By David Swanson
Imagine an alcoholic who managed every night to get ahold of and consume huge quantities of whiskey and who every morning swore that drinking whiskey had been his very last resort, he’d had no choice at all.
Easy to imagine, no doubt. An addict will always justify himself, how ever nonsensically it has to be done.
But imagine a world in which everyone believed him and solemnly said to each other “He really had no other choice. He truly had tried everything else.”
Not so plausible, is it? Almost unimaginable, in fact. And yet:
Everyone says the United States is at war in Syria as a last resort, even though:
- The United States spent years sabotaging UN attempts at peace in Syria.
- The United States dismissed out of hand a Russian peace proposal for Syria in 2012.
- And when the United States claimed a bombing campaign was needed immediately as a “last resort” in 2013 but the U.S. public was wildly opposed, other options were pursued.
Numerous U.S. Congress Members said this year that the nuclear deal with Iran needed to be rejected and Iran attacked as a last resort, until the deal wasn’t rejected. No mention was made in 2015 of Iran’s 2003 offer to negotiate away its nuclear program, an offer that had been quickly scorned by the United States.
Everyone says the United States is killing people with drones as a last resort, even though in that minority of cases in which the United States knows the names of the people it is aiming for, many (if not all) of them indisputably could have been easily arrested.
Everyone said the United States killed Osama bin Laden as a last resort, until those involved admitted that the “kill or capture” policy didn’t actually include any capture option and that bin Laden had been unarmed when he was killed.
Everyone says the United States attacked Libya in 2011, overthrew its government, and fueled regional violence as a last resort, even though in March 2011 the African Union had a plan for peace in Libya but was prevented by NATO, through the creation of a “no fly zone” and the initiation of bombing, to travel to Libya to discuss it. In April, the African Union was able to discuss its plan with Ghadafi, and he expressed his agreement. NATO, which had obtained UN authorization to protect Libyans alleged to be in danger but no authorization to continue bombing the country or to overthrow the government, continued bombing the country and overthrowing the government.
Everyone who works for, and wishes to continue working for, a major U.S. media outlet says the United States attacked Iraq in 2003 as a last resort or sort of meant to, or something, even though:
- The U.S. president had been concocting cockamamie schemes to get a war started.
- The Iraqi government had approached the CIA’s Vincent Cannistrato to offer to let U.S. troops search the entire country.
- The Iraqi government had offered to hold internationally monitored elections within two years.
- The Iraqi government offered Bush official Richard Perle to open the whole country to inspections, to turn over a suspect in the 1993 World Trade Center bombing, to help fight terrorism, and to favor U.S. oil companies.
- The Iraqi president offered, in the account that the president of Spain was given by the U.S. president, to simply leave Iraq if he could keep $1 billion.
Everyone supposes that the United States invaded Afghanistan in 2001 and has stayed there ever since as a series of “last resorts,” even though the Taliban repeatedly offered to turn bin Laden over to a third country to stand trial, al Qaeda has had no significant presence in Afghanistan for most of the duration of the war, and withdrawal has been an option at any time.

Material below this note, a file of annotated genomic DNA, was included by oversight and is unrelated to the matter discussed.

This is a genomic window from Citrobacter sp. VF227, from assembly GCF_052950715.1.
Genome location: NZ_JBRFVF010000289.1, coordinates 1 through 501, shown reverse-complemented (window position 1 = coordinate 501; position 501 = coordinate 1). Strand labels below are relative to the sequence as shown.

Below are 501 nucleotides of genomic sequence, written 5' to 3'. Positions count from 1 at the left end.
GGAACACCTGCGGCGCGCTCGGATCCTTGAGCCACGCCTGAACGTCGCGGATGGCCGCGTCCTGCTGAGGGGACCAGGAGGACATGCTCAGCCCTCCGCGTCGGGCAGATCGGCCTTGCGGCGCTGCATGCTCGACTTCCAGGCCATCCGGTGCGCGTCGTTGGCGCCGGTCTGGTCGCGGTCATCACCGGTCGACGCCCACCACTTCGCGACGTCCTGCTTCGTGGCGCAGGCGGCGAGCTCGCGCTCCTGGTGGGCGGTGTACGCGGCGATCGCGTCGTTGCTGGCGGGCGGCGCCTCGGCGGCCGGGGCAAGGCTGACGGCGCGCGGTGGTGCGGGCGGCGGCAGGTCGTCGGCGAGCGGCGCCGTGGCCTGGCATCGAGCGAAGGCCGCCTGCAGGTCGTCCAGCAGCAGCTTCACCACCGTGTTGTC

Everyone maintains that the United States went to war with Iraq in 1990-1991 as a “last resort,” even though the Iraqi government was willing to negotiate withdrawal from Kuwait without war and ultimately offered to simply withdraw from Kuwait within three weeks without conditions. The King of Jordan, the Pope, the President of France, the President of the Soviet Union, and many others urged such a peaceful settlement, but the White House insisted upon its “last resort.”
Even setting aside general practices that increase hostility, provide weaponry, and empower militaristic governments, as well as fake negotiations intended to facilitate rather than avoid war, the history of U.S. war-making can be traced back through the centuries as a story of an endless series of opportunities for peace carefully avoided at all costs.
Mexico was willing to negotiate the sale of its northern half, but the United States wanted to take it through an act of mass killing. Spain wanted the matter of the Maine to go to international arbitration, but the U.S. wanted war and empire. The Soviet Union proposed peace negotiations before the Korean War. The United States sabotaged peace proposals for Vietnam from the Vietnamese, the Soviets, and the French, relentlessly insisting on its “last resort” over any other option, from the day the Gulf of Tonkin incident mandated war despite never having occurred.
Hidden in the mystery of the ludicrous “last resort” claims, taken oh so seriously by commentators on war, may lie an explanation of current bigotry toward Muslims in the United States. Should Muslims in your neighborhood turn out to be decent people, perhaps Muslims far away are decent people with whom one might speak instead of dropping bombs on their children. Muslims must be hated here so as to justify killing them there as an unavoidable “last resort.”